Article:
Amy Schumer flips the rom-com genre on its head with her groundbreaking new film Trainwreck. While the Judd Apatow directed comedy is not without its faults, Schumer’s biting humor and modern view of gender roles make Trainwreck the summer’s best comedy.

Most rom-coms have quirky complicated women falling for generally nice well-to-do gentlemen. In the mid-late 2000s, Apatow put a twist on the rom-coms by turning the men into slightly disgusting, yet relatable slackers with films like Knocked Up and Forgetting Sarah Marshall. But while the women in those films were generally successful professionals, they were still extremely feminine and fit with traditional gender stereotypes.

Trainwreck takes this one step further, as Schumer plays the disgusting slacker who could care less about how society tells her gender to behave. She’s the one who is in love with the well-to-do professional (played by Bill Hader). And instead of making the dopey hopeless romantic best friend a female confidant for the leading lady, Trainwreck turns that into a leading man’s best friend role that is played by the planet’s greatest basketball player LeBron James. The result is a dynamite comedy that hits about as often as one of James’ jump shots.

In addition to writing the film’s screenplay, Schumer stars as “Amy,” a journalist for a crude men’s magazine. She has no qualms with regularly using men for sex, and she drinks booze and smokes pot to her heart’s content. After breaking up with sensitive muscle-bound boyfriend Steven (hilariously portrayed by WWE star John Cena), Amy finds herself interviewing prominent sports orthopedist Dr. Aaron Conners and the two quickly develop an unexpected romantic chemistry.

Not unlike her characters in the Comedy Central hit Inside Amy Schumer, this leading lady is both incredibly selfish and absolutely hysterical. Schumer isn’t traditionally feminine, or really all that attractive, but she takes ownership of her sexuality and persona, portraying a funny and likable woman who is unafraid to say what’s on her mind.

Hader does a perfectly fine job playing the leading man, a doctor who is supposed to be relatively stable and boring, but who probably desires a little excitement in his life. While it’s always a treat to see Hader on the screen, one can’t help but notice that he doesn’t do anything odd or crazy like the countless variety of characters he portrayed on Saturday Night Live. Hader does a fine job with being sensitive and sympathetic, but the script could have called for his character to do more.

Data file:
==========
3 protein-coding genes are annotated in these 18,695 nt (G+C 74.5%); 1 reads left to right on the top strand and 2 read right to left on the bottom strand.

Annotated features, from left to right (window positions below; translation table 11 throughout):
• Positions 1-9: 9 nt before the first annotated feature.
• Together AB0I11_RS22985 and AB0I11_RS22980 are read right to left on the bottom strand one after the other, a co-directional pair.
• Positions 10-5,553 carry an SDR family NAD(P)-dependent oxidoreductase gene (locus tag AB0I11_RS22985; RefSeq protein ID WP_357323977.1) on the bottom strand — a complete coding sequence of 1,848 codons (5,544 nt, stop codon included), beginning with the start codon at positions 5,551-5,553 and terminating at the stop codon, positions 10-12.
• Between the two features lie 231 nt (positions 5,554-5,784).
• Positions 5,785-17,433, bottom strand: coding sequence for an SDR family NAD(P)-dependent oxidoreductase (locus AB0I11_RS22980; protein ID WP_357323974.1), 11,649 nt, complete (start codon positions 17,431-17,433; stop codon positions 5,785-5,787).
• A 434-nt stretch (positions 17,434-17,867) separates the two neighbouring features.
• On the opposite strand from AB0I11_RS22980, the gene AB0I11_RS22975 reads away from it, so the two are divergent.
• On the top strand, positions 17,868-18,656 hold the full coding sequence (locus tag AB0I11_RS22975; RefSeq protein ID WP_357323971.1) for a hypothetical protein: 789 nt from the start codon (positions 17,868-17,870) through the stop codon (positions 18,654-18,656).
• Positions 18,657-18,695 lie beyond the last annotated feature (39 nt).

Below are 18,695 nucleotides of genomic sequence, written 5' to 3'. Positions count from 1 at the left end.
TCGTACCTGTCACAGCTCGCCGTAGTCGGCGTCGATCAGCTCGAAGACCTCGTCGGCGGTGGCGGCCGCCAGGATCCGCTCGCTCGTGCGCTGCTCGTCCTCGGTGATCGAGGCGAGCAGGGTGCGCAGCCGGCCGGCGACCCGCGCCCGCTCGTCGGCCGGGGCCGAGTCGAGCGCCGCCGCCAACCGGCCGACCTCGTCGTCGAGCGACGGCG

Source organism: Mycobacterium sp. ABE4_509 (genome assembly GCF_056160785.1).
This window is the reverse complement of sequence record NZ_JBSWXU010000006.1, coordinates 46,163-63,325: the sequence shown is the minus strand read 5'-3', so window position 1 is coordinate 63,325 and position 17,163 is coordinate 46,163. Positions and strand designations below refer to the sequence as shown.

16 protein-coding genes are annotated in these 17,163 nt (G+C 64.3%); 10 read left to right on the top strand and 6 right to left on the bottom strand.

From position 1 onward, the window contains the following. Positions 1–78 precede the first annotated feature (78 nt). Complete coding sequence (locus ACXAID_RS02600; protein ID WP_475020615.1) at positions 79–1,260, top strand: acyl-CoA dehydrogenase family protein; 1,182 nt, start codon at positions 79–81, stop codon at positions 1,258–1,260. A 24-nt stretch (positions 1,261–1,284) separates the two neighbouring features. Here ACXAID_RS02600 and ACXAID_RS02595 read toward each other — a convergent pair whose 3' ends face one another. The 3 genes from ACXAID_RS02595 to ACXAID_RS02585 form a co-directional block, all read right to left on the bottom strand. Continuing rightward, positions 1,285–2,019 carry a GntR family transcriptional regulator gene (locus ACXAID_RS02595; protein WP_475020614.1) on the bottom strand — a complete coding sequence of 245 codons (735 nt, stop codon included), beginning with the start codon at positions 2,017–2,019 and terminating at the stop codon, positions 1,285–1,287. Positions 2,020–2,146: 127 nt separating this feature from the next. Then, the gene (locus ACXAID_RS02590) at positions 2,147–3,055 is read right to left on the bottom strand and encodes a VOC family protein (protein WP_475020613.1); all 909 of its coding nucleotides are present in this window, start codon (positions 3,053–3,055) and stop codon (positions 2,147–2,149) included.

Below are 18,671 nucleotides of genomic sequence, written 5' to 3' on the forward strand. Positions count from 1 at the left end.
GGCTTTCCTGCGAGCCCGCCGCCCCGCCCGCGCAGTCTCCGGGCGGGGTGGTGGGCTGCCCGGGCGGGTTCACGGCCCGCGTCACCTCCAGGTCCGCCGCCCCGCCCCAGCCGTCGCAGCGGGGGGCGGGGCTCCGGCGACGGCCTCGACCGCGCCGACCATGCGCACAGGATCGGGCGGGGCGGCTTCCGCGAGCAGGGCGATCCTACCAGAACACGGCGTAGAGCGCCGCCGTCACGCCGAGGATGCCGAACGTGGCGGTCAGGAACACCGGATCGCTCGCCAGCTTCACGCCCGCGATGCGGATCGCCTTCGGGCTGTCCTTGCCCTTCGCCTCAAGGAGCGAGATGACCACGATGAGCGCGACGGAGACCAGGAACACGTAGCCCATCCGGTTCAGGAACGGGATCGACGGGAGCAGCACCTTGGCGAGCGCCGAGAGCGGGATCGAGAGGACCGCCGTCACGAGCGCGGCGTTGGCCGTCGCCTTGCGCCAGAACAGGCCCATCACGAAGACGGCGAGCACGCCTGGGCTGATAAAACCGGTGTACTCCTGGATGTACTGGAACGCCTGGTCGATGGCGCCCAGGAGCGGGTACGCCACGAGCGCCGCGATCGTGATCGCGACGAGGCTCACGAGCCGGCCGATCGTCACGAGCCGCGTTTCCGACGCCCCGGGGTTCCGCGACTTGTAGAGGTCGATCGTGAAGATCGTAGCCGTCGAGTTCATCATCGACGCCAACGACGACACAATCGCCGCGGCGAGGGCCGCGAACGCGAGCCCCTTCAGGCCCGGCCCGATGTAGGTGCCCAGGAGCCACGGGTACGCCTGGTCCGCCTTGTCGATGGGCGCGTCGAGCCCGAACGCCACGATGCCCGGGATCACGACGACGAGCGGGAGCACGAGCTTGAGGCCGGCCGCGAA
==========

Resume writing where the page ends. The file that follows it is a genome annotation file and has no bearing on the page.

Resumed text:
The film’s supporting characters all get a chance to shine, as they seem to be tripping over themselves to say one great line after the other. Colin Quinn has a memorable turn as Amy’s selfish father, who teaches her that monogamy is unrealistic, proving that the apple doesn’t fall far from the tree. Tilda Swinton visibly enjoys her role as Amy’s superficial cold-hearted boss. Vanessa Bayer is hilarious as Amy’s insecure, but similarly sex-obsessed friend and co-worker.

But it’s James who shines above all the other supporting actors. Playing himself as the unlikely best friend to Hader’s Aaron, James shows that there’s little he can’t do. It’s a remarkable turnaround for James who just five years ago was one of the NBA’s most hated players when he spurned Cleveland for Miami. Now a two-time champion who is back playing for the Cavaliers, James shows he has a terrific sense of humor, who can relate to the everyday guy. He steals some of the film’s most memorable scenes.

The only real problem with Trainwreck is a second half that meanders, not unlike other Apatow films. At just over two hours, Trainwreck isn’t necessarily long, but it’s just a lot longer than it needs to be. Instead of intertwining the jokes with the emotional development of the characters, you can’t help but feel like you’ve got your movie’s worth of laughs around the 75-minute mark. From there, we get probably around four completely unnecessary scenes that drag badly before an admittedly memorable finish.

Still, there’s so much comedic meat in Trainwreck that it’s easy to forgive some of those issues. In her first starring role on the big screen, Schumer lives up to the hype and has established herself as a powerful comedic voice for today’s generation. Trainwreck is just one of the first stops on what promises to be a long and fruitful career.